Happy Fourth of July! This is the day that Americans all around the world celebrate the founding of their nation by performing its two great ritual pastimes: cooking a lot of meat, and blowing things up. Since this is not an explosives blog (yet), I'm not going to post any recipes for the latter activity. On the other hand, I have a pie recipe that reflects our national motto, "E pluribus unum" -- "Out of many, one!" -- pretty well, I think. Benjamin Franklin, that glorious rake, lifted the phrase from a work of Virgil's (or Pseudo-Vergilius's) entitled "Moretum", which is your basic elderly peasant hard but good life idyll with a recipe for pesto thrown in. Here are the money lines:
it manus in gyrum, paulatim singula viresI'm not Belle Waring (though after the initial period of adjustment I'd bet it'd be pretty cool), so I'm going to quote one John Augustine Wilstach's translation of 1884:
deperdunt proprias, color est e pluribus unus
Spins round the stirring hand; lose by degrees'That rules' is filler, unfortunately making the passage sound like it was inscribed on a ring somewhere. But you get the gist. Stirring, stirring, stirring towards unity! The pie connection is obvious. Also, spaghetti pie is a meat pie, or at least this version is. So it fits the cooking meat Fourth of July tradition as well.
Their separate powers the parts, and comes at last
From many several colors one that rules.
There are really two recipes here: one for the filling, and one for the crust. For reasons of time management I started with the filling. The filling for spaghetti pie is basically a really thick meat spaghetti sauce. If you have your own recipe, you can skip this, or maybe read it for comparative purposes. I make no pretense to authenticity or high culinary art or even repeatability with this sauce, but I do know that once I made it, I never stopped nibbling at it. I started by chopping a medium onion and four cloves of garlic and putting them in a skillet. I drizzled olive oil on top, and cooked the onion down. The pieces were 'translucent' as the cookbooks say, a little see-through, but I go more by volume. There's a lot of water in an onion. Then I added some sliced white mushrooms, and drizzled some more olive oil on top. This was around eight ounces, or about 250 g worth, and I was seriously thinking about adding more. Mushrooms are also rather watery, so I cooked those down as well, until they were getting brown and tender. I let the water released by the vegetables cook off a little longer, and then added a pound of ground beef. I knew, by the supermarket that sold it, that this too would release a fair amount of water. So I browned the meat, let the liquid cook off, added some salt and pepper, and let the flavors intermingle. There's a chemical process called the Maillard reaction that plays an important role here in developing the flavors: the carbohydrates given up by the vegetables combine chemically with the amino acids in the meat to produce complexities of flavor that chemists still have difficulty analyzing. After the meat had browned, and the water released had largely cooked off, I stirred in two 8 ounce cans of nearly generic tomato sauce. Of course, these too were also watery. I stirred in some dried oregano, and let it simmer. Note: if I had green peppers on hand, I would have added them very early in the process. If I had some olives, I would have added them just after the tomato sauce. That's also when I would have added a little bit of wine to the sauce, not very much at all. But these are all my personal preferences: I like the peppers in my spaghetti sauce mushy, my olives firm, and I'd rather drink my wine than eat it. After the sauce had reduced even further, I moved it to a burner at one side, set very low, and began work on the crust. As you may have guessed, the crust of a spaghetti pie is where the spaghetti is. It's rather clever. You cook a little more than half a box, um, call it five or six ounces of spaghetti (150 to 200 g), to edibility. You rinse that with cold water, to cool the noodles down. You pour in two well-beaten eggs, and three tablespoons or so of grated Parmesan cheese. Then you line a pie plate with it. Basically, what you're making is a durum starch fiber composite embedded in an albumen-casein matrix. When it cooks, it will be much stronger than either a spaghetti mat or an omelette. So I did; and by that point, the sauce had thickened considerably, solids held together by thick liquid, combined into a melodious whole.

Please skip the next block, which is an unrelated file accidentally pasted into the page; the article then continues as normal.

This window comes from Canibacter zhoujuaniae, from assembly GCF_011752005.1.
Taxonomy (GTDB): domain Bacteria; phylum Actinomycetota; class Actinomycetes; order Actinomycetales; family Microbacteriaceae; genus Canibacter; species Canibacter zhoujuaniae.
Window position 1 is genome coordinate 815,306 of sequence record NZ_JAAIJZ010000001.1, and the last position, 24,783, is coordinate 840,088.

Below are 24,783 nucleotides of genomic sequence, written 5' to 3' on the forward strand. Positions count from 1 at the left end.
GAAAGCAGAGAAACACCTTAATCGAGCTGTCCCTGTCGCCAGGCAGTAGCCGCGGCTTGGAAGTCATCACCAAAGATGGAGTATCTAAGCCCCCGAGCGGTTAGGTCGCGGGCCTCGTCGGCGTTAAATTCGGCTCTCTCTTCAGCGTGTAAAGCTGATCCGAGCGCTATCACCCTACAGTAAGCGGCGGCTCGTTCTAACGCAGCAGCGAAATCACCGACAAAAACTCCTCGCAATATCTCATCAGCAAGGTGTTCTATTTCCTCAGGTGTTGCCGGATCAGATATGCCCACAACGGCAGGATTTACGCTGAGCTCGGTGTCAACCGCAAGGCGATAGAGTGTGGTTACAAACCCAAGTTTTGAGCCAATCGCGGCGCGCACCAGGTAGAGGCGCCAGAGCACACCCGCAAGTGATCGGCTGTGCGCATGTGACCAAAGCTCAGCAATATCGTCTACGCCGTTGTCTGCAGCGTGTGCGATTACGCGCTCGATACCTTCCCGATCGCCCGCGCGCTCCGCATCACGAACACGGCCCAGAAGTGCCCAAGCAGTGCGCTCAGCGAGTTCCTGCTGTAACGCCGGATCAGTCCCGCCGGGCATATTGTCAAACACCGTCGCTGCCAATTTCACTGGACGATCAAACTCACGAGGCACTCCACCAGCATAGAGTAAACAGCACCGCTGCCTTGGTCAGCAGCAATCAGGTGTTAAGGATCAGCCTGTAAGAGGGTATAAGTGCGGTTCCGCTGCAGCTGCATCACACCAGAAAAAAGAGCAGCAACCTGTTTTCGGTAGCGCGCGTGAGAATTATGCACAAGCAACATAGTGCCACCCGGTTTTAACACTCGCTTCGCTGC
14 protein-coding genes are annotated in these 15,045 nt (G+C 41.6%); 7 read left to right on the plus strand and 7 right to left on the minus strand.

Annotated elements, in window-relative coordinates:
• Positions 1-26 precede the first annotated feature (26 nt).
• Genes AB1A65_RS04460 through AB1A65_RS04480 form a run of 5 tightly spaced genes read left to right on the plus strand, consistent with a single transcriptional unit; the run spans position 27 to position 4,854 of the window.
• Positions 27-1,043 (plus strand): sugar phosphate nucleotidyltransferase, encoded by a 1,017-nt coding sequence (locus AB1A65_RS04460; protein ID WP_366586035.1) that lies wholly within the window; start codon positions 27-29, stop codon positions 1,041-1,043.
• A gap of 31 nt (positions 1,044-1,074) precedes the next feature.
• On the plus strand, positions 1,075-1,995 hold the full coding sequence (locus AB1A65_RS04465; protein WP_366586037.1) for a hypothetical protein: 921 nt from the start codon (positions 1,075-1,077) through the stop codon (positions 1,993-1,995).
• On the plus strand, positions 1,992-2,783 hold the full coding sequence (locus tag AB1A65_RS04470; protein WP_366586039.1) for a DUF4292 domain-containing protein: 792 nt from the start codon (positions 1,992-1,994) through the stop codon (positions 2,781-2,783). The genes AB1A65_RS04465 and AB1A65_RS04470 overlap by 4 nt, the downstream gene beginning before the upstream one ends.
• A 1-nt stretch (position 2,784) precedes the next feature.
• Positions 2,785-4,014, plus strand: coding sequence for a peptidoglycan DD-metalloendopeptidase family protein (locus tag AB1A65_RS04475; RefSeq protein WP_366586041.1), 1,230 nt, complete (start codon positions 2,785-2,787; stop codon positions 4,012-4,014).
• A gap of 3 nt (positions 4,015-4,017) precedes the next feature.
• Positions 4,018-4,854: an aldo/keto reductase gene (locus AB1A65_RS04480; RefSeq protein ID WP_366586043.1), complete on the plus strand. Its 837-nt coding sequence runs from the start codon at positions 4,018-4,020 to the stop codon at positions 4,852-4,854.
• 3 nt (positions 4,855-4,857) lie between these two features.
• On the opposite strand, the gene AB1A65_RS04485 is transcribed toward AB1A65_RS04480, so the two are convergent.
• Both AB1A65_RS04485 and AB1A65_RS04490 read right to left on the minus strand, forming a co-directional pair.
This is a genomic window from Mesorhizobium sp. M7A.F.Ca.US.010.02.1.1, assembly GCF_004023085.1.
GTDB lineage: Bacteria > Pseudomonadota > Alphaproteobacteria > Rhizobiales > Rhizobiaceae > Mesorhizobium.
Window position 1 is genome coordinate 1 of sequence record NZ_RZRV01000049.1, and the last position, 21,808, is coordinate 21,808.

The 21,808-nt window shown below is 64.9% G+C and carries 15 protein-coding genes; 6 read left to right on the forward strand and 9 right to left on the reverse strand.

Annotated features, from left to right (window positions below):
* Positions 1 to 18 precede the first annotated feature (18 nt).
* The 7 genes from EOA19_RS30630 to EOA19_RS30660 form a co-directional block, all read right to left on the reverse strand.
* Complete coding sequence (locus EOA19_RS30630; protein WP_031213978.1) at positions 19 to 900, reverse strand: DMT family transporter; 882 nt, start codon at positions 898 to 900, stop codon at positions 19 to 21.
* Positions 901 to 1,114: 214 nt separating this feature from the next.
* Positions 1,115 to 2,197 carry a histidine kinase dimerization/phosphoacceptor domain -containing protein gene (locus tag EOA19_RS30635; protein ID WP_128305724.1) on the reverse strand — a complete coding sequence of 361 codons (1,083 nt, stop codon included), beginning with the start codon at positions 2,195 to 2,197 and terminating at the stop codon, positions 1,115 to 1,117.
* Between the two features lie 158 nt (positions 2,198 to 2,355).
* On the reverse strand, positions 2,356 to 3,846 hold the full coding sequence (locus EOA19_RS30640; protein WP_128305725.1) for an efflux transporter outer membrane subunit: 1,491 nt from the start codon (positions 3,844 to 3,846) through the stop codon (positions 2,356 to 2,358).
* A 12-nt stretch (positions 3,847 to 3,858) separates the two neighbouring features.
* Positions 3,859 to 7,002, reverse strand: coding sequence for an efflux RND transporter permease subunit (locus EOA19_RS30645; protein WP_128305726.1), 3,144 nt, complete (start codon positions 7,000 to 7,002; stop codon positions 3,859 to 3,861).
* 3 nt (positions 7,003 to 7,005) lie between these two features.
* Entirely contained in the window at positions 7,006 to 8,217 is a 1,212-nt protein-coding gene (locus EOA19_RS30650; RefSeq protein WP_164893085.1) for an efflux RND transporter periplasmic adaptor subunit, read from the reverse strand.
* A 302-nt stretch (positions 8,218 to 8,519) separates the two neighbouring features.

paulatim singula viresI set the oven to 350 F (175 C), poured the hot meat sauce into the crust -- yes, with the raw egg; never fear, it will cook thoroughly -- sprinkled some more Parmesan cheese on top, and put the pie in the oven for about twenty-five minutes. This is a pie you eat straight from the oven. I already knew it would be good, because I had been picking mushrooms from the sauce (under the pretense of 'adjusting the seasoning') while I was watching the spaghetti cook. And it was good. Many thanks to Carrie for the suggestion! PS This may be my last pie for a while. I am suffering a little from pie burn-out. On the other hand, I've lost 3 kg since I started, so maybe I should get a diet book contract.
deperdunt proprias, color est e pluribus unus